09:16 GMT +321 January 2019
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    Russia's Soyuz spacecraft blasts off for half-year space mission

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    The Soyuz TMA-19 spacecraft with three crewmembers on board has blasted of from the Baikonur Space Station in Kazakhstan for its half-year mission on the International Space Station (ISS).

    The Soyuz TMA-19 spacecraft with three crewmembers on board has blasted of from the Baikonur Space Station in Kazakhstan for its half-year mission on the International Space Station (ISS).

    The launch took place on schedule at 01:35am Moscow time (21:35 GMT).

    The crew consists of Russian cosmonaut Fyodor Yurchihin and the new ISS crew members, U.S. astronauts Douglas Wheelock and Shannon Walker.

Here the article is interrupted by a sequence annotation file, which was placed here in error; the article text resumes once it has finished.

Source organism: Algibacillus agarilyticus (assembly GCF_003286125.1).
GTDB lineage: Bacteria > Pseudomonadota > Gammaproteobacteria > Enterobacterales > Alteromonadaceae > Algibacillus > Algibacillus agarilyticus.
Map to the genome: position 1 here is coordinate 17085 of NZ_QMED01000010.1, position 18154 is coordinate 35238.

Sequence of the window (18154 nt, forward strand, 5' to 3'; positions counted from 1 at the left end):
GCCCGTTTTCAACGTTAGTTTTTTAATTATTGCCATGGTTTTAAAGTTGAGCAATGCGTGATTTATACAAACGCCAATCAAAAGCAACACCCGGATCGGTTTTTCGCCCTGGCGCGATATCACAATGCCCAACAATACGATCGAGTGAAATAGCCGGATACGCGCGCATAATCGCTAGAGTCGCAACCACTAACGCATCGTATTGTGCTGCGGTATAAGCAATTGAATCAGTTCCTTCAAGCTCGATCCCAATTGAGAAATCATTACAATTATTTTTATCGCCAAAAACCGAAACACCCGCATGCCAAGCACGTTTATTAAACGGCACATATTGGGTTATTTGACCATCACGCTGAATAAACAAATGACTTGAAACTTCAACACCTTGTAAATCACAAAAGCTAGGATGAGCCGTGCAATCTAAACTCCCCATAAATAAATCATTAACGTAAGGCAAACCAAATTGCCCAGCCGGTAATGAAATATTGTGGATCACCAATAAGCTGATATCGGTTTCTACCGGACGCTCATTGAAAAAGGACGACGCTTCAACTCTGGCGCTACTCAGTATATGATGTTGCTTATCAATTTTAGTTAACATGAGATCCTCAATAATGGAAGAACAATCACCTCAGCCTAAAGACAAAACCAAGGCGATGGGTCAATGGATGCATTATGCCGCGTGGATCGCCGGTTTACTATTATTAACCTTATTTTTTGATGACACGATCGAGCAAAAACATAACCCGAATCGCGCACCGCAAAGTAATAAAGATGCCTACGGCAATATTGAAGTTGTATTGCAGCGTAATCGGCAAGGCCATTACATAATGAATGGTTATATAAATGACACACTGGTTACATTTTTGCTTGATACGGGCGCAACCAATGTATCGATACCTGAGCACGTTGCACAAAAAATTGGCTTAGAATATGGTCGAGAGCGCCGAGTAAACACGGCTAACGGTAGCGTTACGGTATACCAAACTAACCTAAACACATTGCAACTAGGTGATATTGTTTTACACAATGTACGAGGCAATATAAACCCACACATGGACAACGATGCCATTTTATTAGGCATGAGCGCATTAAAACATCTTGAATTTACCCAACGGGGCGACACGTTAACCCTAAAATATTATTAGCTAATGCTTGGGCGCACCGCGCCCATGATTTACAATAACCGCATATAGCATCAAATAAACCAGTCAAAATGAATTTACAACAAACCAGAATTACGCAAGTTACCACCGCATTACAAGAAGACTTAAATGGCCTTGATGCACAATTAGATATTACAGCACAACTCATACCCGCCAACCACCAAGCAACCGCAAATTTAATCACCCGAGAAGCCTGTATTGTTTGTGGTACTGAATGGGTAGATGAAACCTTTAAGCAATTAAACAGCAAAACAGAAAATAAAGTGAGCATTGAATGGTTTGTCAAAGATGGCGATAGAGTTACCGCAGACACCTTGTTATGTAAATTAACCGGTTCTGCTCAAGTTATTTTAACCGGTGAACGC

On the eve of the launch, Yurchihin said he and his colleagues were "ready to work on the program and certain of our own strength."

    The Soyuz spacecraft is expected to dock with the ISS on Friday at 02:25am Moscow time (22:25 GMT, Thursday). The three crewmembers will join Russian cosmonauts Alexander Skvortsov and Mikhail Korniyenko, and U.S. astronaut Tracy Caldwell Dyson, who currently man the station.

    The ISS orbit was raised by 2.5 kilometers (1.6 miles) on June 8 to ensure the best conditions for the docking of the spacecraft.

    The TMA-19 mission will be the 106th flight of a Soyuz spacecraft since the start of the program in 1967.

    The Soyuz spacecraft will most likely remain docked to the space station for the remainder of Expedition 24 to serve as an emergency escape vehicle.

     

    MOSCOW/BAIKONUR, June 16 (RIA Novosti)

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